- Donald Howarth (b. 1931), English playwright and theatre director
- Jack Howarth (b. 1945), English retired professional footballer who made over 500 appearances in the Football League, scoring nearly 200 goals
- Elgar Howarth (b. 1935), English conductor and composer
- Frank Richard Howarth (b. 1951), Australian public servant, Director of the Australian Museum (2004-)
- Christopher "Chris" Howarth (b. 1960), British Olympic figure skater
- Valerie Georgina Howarth, Baroness Howarth of Breckland, British politician and a member of the House of Lords
- John Aubrey Conway "Jack" Howarth MBE (1896-1984), British actor best known for his role as Albert Tatlock in Coronation Street (1960 to 1984)
- Walter Arthur Harrex Howarth (1882-1958), Australian politician
- Hedley John Howarth (1943-2008), New Zealand former international cricketer
- Mary Howarth, British newspaper editor for the Daily Mail
- Miss Emmie Howarth (1910-1914), Canadian Third Class Passenger from Calgary, Alberta, Canada who was traveling aboard the Empress of Ireland and died in the sinking on May 29th 1914
- Master Melvin Howarth (1909-1914), Canadian Second Class Passenger from Calgary, Alberta, Canada who was traveling aboard the Empress of Ireland and died in the sinking on May 29th 1914
- Master Leonard Howarth (1909-1914), Canadian Third Class Passenger from Calgary, Alberta, Canada who was traveling aboard the Empress of Ireland and died in the sinking on May 29th 1914
- Mrs. Beatrice Howarth (1883-1914), née Morgan Canadian Third Class Passenger from Calgary, Alberta, Canada who was traveling aboard the Empress of Ireland and died in the sinking on May 29th 1914
- Mr. Wiliam Howarth, Canadian Second Class Passenger from Calgary, Alberta, Canada who was traveling aboard the Empress of Ireland and died in the sinking on May 29th 1914
The motto was originally a war cry or slogan. Mottoes first began to be shown with arms in the 14th and 15th centuries, but were not in general use until the 17th century. Thus the oldest coats of arms generally do not include a motto. Mottoes seldom form part of the grant of arms: Under most heraldic authorities, a motto is an optional component of the coat of arms, and can be added to or changed at will; many families have chosen not to display a motto. Motto:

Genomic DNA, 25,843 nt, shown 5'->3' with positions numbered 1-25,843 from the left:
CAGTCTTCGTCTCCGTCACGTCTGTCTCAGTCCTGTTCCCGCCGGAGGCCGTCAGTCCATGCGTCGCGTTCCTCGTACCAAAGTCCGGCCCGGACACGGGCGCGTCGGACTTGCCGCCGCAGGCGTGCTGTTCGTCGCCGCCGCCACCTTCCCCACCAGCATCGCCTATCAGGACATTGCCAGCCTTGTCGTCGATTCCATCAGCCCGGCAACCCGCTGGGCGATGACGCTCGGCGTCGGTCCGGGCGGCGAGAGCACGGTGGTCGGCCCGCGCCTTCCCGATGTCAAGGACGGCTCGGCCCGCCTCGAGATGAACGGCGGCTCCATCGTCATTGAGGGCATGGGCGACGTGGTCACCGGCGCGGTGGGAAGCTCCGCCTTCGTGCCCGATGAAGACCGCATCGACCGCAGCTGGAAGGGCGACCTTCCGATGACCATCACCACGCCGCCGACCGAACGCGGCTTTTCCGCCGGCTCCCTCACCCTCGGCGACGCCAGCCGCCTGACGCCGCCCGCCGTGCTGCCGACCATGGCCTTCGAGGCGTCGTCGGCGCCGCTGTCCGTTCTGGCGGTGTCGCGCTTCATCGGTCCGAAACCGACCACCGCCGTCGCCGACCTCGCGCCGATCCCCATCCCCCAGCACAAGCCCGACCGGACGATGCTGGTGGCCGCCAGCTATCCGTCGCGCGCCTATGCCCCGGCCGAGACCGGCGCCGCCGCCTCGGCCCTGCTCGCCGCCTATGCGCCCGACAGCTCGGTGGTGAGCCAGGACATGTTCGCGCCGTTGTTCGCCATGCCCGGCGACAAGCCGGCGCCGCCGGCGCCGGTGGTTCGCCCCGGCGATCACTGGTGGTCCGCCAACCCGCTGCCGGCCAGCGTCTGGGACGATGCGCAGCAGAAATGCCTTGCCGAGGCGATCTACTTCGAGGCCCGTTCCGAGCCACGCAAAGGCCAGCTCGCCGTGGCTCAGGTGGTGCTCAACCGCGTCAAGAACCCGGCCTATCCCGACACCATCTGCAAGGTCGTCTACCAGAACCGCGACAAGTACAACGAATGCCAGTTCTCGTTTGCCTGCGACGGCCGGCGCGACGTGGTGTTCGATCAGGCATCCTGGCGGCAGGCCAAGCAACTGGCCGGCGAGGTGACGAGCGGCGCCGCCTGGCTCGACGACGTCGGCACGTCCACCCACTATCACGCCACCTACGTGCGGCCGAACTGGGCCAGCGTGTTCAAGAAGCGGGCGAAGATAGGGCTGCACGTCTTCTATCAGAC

Quod ero speroMotto Translation:
I hope that I shall be.
- ^ Lewis, Samuel, A Topographical Dictionary of England. Institute of Historical Research, 1848, Print.
- ^ Mills, A.D., Dictionary of English Place-Names. Oxford: Oxford University Press, 1991. Print. (ISBN 0-19-869156-4)
- Burke, Sir Bernard. Burke's Genealogical and Heraldic History of the Landed Gentry: Including American Families with British Ancestry. (2 Volumes). London: Burke Publishing, 1939. Print.
- Hitching, F.K and S. Hitching. References to English Surnames in 1601-1602. Walton On Thames: 1910. Print. (ISBN 0-8063-0181-3).
- Colletta, John P. They Came In Ships. Salt Lake City: Ancestry, 1993. Print.
- Chadwick, Nora Kershaw and J.X.W.P Corcoran. The Celts. London: Penguin, 1790. Print. (ISBN 0140212116).
- Sanders, Joanne McRee Edition. English Settlers in Barbados 1637-1800. Baltimore: Genealogical Publishing. Print.
- Lennard, Reginald. Rural England 1086-1135 A Study of Social and Agrarian Conditions. Oxford: Clarendon Press, 1959. Print.
- The Norman People and Their Existing Descendants in the British Dominions and the United States Of America. Baltimore: Genealogical Publishing, 1975. Print. (ISBN 0-8063-0636-X).
- Innes, Thomas and Learney. The Tartans of the Clans and Families of Scotland 1st Edition. Edinburgh: W & A. K. Johnston Limited, 1938. Print.
- Mills, A.D. Dictionary of English Place-Names. Oxford: Oxford University Press, 1991. Print. (ISBN 0-19-869156-4).
- MacAulay, Thomas Babington. History of England from the Accession of James the Second 4 volumes. New York: Harper and Brothers, 1879. Print.
The Howarth Family Crest was acquired from the Houseofnames.com archives. The Howarth Family Crest was drawn according to heraldic standards based on published blazons. We generally include the oldest published family crest once associated with each surname.
This page was last modified on 23 March 2016 at 21:06.